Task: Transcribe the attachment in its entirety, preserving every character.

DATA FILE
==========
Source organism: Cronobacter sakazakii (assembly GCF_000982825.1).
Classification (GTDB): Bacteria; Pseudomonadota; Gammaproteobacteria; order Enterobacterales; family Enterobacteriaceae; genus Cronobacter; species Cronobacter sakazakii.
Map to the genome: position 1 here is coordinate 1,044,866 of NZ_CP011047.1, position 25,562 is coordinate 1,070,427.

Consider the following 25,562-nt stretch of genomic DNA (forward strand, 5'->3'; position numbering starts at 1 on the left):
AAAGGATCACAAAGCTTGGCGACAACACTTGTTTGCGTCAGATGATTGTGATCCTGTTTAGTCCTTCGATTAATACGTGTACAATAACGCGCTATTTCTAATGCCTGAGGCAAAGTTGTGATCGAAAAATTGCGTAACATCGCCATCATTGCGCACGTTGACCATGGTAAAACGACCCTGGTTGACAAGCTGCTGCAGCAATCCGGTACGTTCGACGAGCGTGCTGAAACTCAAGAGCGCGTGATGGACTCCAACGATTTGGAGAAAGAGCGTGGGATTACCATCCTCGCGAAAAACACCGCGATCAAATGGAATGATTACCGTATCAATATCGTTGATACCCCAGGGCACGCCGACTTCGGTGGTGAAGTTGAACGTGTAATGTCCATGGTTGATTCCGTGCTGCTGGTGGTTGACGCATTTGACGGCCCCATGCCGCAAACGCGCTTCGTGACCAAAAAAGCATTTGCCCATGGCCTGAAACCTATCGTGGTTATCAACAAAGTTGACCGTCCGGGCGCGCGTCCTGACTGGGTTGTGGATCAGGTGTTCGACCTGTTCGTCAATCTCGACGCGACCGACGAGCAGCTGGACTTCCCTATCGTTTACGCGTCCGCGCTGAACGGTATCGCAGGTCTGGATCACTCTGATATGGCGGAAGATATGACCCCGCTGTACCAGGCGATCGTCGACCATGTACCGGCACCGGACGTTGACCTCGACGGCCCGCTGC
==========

Source organism: Cronobacter sakazakii (assembly GCF_000982825.1).
Classification (GTDB): Bacteria; Pseudomonadota; Gammaproteobacteria; order Enterobacterales; family Enterobacteriaceae; genus Cronobacter; species Cronobacter sakazakii.
Map to the genome: position 1 here is coordinate 1,044,866 of NZ_CP011047.1, position 25,562 is coordinate 1,070,427.

Consider the following 25,562-nt stretch of genomic DNA (forward strand, 5'->3'; position numbering starts at 1 on the left):
AAAGGATCACAAAGCTTGGCGACAACACTTGTTTGCGTCAGATGATTGTGATCCTGTTTAGTCCTTCGATTAATACGTGTACAATAACGCGCTATTTCTAATGCCTGAGGCAAAGTTGTGATCGAAAAATTGCGTAACATCGCCATCATTGCGCACGTTGACCATGGTAAAACGACCCTGGTTGACAAGCTGCTGCAGCAATCCGGTACGTTCGACGAGCGTGCTGAAACTCAAGAGCGCGTGATGGACTCCAACGATTTGGAGAAAGAGCGTGGGATTACCATCCTCGCGAAAAACACCGCGATCAAATGGAATGATTACCGTATCAATATCGTTGATACCCCAGGGCACGCCGACTTCGGTGGTGAAGTTGAACGTGTAATGTCCATGGTTGATTCCGTGCTGCTGGTGGTTGACGCATTTGACGGCCCCATGCCGCAAACGCGCTTCGTGACCAAAAAAGCATTTGCCCATGGCCTGAAACCTATCGTGGTTATCAACAAAGTTGACCGTCCGGGCGCGCGTCCTGACTGGGTTGTGGATCAGGTGTTCGACCTGTTCGTCAATCTCGACGCGACCGACGAGCAGCTGGACTTCCCTATCGTTTACGCGTCCGCGCTGAACGGTATCGCAGGTCTGGATCACTCTGATATGGCGGAAGATATGACCCCGCTGTACCAGGCGATCGTCGACCATGTACCGGCACCGGACGTTGACCTCGACGGCCCGCTGC